My whole point is that you cannot claim that ALL same-sex relationships are non-monogamous based on you sole experience. Today’s world is different then when you were involved in such relationships. I also appreciate that you support state-recognition of same-sex relationships and that you are open for your daughter to experience lesbian sex.

    But you cannot say that ALL same-sex sexual activities cannot reach the point that you and your wife have achieved. I have experienced that with my significant other! So apparently your claim is not correct! I understand the biological difference between a man and woman and how that can impact a relationship. However, when connecting to someone in such a way, how can you not feel as though you are everything?!

    My closing comment is not “pseudo-intellectual gobbledygook” and my views on the universe are actually NOT how most gay people think at all, because I havent found any who think that way. It is based on Taoist principles. Tell me, how can you experience something that is “good” without experiencing something that is “bad”? How can you tell what is “good” without being able to identify what is “bad”? It’s the same argument for understanding “up” in relation to “down”, or “light” in relation to “darkness”.

  10. anonymous says:

    1. I do not care about Oscar Lopez: so please stop wasting bandwidth. He is your issue, not mine.

    2. I did not claim that all same sex marriages are non-monogamous. But most are. And the rest appear sterile to me. Gay men always are on the search and Lesbians stop having sex.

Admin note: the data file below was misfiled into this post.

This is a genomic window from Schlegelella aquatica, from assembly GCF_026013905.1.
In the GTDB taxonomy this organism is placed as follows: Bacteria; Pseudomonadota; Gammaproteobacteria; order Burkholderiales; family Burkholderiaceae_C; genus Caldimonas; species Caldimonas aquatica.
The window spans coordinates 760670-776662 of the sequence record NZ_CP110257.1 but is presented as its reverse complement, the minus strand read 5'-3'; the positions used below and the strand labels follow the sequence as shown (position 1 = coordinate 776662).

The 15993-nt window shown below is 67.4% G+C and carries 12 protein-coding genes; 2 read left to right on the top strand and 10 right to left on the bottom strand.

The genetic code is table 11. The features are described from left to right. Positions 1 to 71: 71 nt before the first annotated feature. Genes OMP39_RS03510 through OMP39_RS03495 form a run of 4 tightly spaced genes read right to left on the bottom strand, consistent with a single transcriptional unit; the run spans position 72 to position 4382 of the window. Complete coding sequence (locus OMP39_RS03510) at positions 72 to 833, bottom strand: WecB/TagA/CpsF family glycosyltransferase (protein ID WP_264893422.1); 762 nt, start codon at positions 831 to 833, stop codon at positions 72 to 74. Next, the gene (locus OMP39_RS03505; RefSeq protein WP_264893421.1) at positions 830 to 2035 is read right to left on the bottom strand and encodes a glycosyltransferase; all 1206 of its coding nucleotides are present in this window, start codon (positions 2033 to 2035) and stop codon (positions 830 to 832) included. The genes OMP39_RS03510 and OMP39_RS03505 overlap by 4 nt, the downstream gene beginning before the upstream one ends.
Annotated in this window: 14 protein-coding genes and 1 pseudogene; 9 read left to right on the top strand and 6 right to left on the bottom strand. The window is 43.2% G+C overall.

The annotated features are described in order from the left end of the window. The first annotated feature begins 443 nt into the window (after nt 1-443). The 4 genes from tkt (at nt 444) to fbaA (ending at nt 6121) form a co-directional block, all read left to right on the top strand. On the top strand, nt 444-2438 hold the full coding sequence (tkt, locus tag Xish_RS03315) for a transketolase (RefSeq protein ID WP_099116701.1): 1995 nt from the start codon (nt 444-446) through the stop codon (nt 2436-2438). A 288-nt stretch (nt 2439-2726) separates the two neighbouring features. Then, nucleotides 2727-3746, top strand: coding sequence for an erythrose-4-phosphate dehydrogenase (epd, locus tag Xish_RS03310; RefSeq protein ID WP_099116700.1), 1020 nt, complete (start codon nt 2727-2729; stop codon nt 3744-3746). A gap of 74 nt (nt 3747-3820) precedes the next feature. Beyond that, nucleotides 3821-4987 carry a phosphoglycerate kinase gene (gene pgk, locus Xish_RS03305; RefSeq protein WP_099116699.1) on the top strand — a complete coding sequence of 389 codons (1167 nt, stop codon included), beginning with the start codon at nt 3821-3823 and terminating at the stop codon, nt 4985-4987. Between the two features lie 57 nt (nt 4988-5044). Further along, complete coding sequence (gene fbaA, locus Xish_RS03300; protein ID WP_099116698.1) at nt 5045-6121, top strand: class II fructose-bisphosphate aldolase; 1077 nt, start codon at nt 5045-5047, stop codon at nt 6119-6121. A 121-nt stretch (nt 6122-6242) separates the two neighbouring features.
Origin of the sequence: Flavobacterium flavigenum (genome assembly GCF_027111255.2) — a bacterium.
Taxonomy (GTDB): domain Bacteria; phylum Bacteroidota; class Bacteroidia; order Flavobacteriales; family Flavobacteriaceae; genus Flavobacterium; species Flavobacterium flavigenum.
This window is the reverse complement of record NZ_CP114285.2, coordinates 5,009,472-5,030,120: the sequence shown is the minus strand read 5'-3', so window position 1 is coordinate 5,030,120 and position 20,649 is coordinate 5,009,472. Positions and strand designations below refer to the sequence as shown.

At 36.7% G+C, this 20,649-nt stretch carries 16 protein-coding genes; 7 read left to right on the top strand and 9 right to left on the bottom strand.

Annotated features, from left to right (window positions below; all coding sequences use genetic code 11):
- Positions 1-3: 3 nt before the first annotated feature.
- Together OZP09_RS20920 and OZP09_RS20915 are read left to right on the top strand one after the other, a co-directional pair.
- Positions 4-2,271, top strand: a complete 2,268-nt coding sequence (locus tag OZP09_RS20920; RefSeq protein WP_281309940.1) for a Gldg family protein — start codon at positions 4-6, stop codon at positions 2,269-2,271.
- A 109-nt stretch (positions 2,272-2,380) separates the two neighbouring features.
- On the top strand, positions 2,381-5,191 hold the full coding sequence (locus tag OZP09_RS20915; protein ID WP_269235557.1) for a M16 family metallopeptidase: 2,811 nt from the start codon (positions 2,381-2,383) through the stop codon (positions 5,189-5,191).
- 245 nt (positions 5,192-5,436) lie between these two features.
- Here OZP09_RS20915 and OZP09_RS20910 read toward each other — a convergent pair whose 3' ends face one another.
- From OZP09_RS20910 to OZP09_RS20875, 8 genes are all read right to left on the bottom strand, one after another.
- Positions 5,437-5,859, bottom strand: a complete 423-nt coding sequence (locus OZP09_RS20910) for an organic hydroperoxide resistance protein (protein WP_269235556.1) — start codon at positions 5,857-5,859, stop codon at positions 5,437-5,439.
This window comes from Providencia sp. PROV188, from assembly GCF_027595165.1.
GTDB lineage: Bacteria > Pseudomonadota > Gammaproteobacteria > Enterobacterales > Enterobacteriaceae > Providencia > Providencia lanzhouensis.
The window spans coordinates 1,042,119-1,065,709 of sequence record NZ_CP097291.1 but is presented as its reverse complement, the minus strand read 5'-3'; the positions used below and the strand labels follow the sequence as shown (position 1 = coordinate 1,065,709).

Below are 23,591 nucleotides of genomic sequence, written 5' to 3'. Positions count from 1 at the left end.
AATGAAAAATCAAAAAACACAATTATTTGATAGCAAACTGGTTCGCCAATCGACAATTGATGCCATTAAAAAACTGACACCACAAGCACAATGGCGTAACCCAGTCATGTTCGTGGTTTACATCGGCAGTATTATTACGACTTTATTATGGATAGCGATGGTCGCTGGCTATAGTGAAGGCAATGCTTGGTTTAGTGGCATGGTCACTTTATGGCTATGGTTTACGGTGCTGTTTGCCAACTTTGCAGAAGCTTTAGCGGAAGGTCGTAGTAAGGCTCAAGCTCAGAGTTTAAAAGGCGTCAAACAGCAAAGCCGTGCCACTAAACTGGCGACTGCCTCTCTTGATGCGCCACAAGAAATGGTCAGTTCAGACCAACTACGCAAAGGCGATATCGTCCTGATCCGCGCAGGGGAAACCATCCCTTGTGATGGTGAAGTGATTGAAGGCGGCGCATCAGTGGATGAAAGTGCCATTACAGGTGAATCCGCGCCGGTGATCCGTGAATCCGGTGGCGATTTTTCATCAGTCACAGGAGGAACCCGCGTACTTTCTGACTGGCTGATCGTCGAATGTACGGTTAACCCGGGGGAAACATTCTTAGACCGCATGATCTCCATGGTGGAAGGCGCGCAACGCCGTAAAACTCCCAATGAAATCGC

3. Let me reword my comment on my daughter. It is not that I support her exploration. I would rather she not waste her time. But if she does, I want her to know that extended Lesbian relationships are sterile.

    4. I fundamentally feel that gay “marriage” is unable to reach the level of that between a man and a woman. I can say that and I will, and I do not care if you disagree.

    5. You ask: “However, when connecting to someone in such a way, how can you not feel as though you are everything? Tell me, how can you experience something that is “good” without experiencing something that is “bad”?

    I have no interest in asking you questions. But I hope you find the answers to yours one day. Keep asking. I do not care what anyone else thinks. I have seen and experienced both. I have been around the block many times. I do not care to convert you. I write this to guide others. You will get your marriage rights. But you will never have my approval. And you should not care; but you do. Because the fact that you are asking all these questions, tells me that deep down, you know the answers you are seeking. I hope you come to terms one day. But I will not help you delude yourself.

    You mention Tao. Let me give you Tao (—>IMHO): draw a picture of monk. Magnify it: it is composed of dots. Magnify the dots: they are monks. Magnify the monks: they are dots. And so on. Tao is boring. Tao asks no questions nor does it wrestle with questions. It is placid. Tao puts me to sleep. You may have your Tao.

    Regarding Lopez though. I have looked him up. NO WAY will I ever subject myself to what the lobby has done to him.

  11. Peter Rox says: